Excuse me?

Does everybody know what a capcha is? It’s one of those things you run into online pretty often these days, usually when you’re trying to register for a site or post a comment on a blog, in which you must correctly retype a random and strangely displayed word or two. It’s to prove you’re a human being and not a “robot,” a computer designed to zip around the Web in search of places to infect with spam.

Well today I got an email from a wildlife group, asking me to sign a petition to save wolves. I like wolves. Bears and buffalo and all types of wildlife really. I just can’t fathom that after 400 years, give or take, of manifest destiny on this continent, the occupying European settlers can’t stop obsessively savaging the animals. I swear it’s like some bloodthirsty communal OCD, manifesting in asshats who have no other way to justify their employment at our expense. But I digress.

I tried to register to sign this petition, which was a lot like trying to hack into the mainframe that houses the CIA’s cafeteria cookbook, and I encountered a capcha. Without further ado, behold:

auger asseat2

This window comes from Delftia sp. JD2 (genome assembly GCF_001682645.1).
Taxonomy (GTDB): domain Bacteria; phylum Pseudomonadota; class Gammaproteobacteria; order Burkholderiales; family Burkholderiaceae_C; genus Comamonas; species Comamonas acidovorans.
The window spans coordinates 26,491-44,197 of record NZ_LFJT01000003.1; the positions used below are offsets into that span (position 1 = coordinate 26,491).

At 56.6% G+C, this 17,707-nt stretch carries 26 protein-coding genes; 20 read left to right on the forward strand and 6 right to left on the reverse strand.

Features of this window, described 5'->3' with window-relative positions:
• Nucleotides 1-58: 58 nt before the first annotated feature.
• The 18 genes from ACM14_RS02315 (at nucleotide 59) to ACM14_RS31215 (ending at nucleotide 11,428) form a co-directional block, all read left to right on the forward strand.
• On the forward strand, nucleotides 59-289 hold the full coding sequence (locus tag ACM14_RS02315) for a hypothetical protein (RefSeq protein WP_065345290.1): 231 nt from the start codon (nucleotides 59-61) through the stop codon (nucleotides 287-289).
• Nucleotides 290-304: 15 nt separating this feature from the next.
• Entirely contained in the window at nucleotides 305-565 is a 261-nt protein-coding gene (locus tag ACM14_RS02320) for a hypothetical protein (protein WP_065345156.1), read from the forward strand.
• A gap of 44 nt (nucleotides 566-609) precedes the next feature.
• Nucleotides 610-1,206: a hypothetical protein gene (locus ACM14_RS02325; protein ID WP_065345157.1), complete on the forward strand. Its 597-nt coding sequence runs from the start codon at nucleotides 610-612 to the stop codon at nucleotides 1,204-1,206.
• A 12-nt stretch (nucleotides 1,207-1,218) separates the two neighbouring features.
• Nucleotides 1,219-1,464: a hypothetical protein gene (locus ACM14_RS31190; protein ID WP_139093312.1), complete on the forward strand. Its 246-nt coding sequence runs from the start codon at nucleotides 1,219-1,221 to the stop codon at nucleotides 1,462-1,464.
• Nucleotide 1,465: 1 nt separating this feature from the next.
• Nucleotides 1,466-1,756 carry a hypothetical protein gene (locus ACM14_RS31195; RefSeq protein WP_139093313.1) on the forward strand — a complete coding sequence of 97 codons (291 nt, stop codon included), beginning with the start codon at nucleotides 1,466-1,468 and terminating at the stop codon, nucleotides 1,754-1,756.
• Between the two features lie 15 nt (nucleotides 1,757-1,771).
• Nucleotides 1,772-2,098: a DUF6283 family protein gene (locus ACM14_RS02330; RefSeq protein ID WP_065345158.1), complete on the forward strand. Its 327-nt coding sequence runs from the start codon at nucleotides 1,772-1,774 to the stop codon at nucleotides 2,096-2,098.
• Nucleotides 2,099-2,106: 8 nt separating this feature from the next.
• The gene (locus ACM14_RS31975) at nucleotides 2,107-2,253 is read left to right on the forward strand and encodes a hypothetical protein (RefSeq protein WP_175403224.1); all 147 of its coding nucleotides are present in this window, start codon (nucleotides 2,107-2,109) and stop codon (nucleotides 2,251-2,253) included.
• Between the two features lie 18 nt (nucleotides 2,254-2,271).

Can you believe it? You might as well, because I’m not making it up. It said auger asseat.

What language is that? I suspect it’s Middle School Study Hall. … Wow. … Is it me, or is that really sick?

2 thoughts on “Excuse me?

  1. Holy crap, that was close. When you revealed that captcha, the entire universe instantly disappeared and was replaced by an exact duplicate. I guess it could be worse. Just conseadh the ways.

  2. These observations (among others):1. Wikipedia-ing "capcha" is a hoot. Check out the acronym source of the word. It must be a blast to create an acronym that ends up in the lexicon.2. Until I read that entry, I thought capchas were generated by spiking the coffee machine in the employees' lunchroom with LSD and then tape recording their conversations. 3. I'm surprised that more capchas aren't "problematical." Is there some group, like the one that assigns ratings to movies, that monitors their content? I gotta say, what a miserable job that would be. On the other hand, my experience with capchas is that they seem to mimic real words, and hence that there may exist a program that ensures that they contain a sequence of consonants and vowels not unlike those in standard English.4. I've now given more thought to this subject than it deserves. Thanks, Kyle. (BTW, the capcha that I'm being told to use in order to post this comment is "conseadh." By disclosing this, I hope I haven't compromised your blog in some arcane way. I might even have wrecked the entire peace movement, the freedom demonstrations in Egypt and the public employees' gatherings in Wisconsin. Sorry.)

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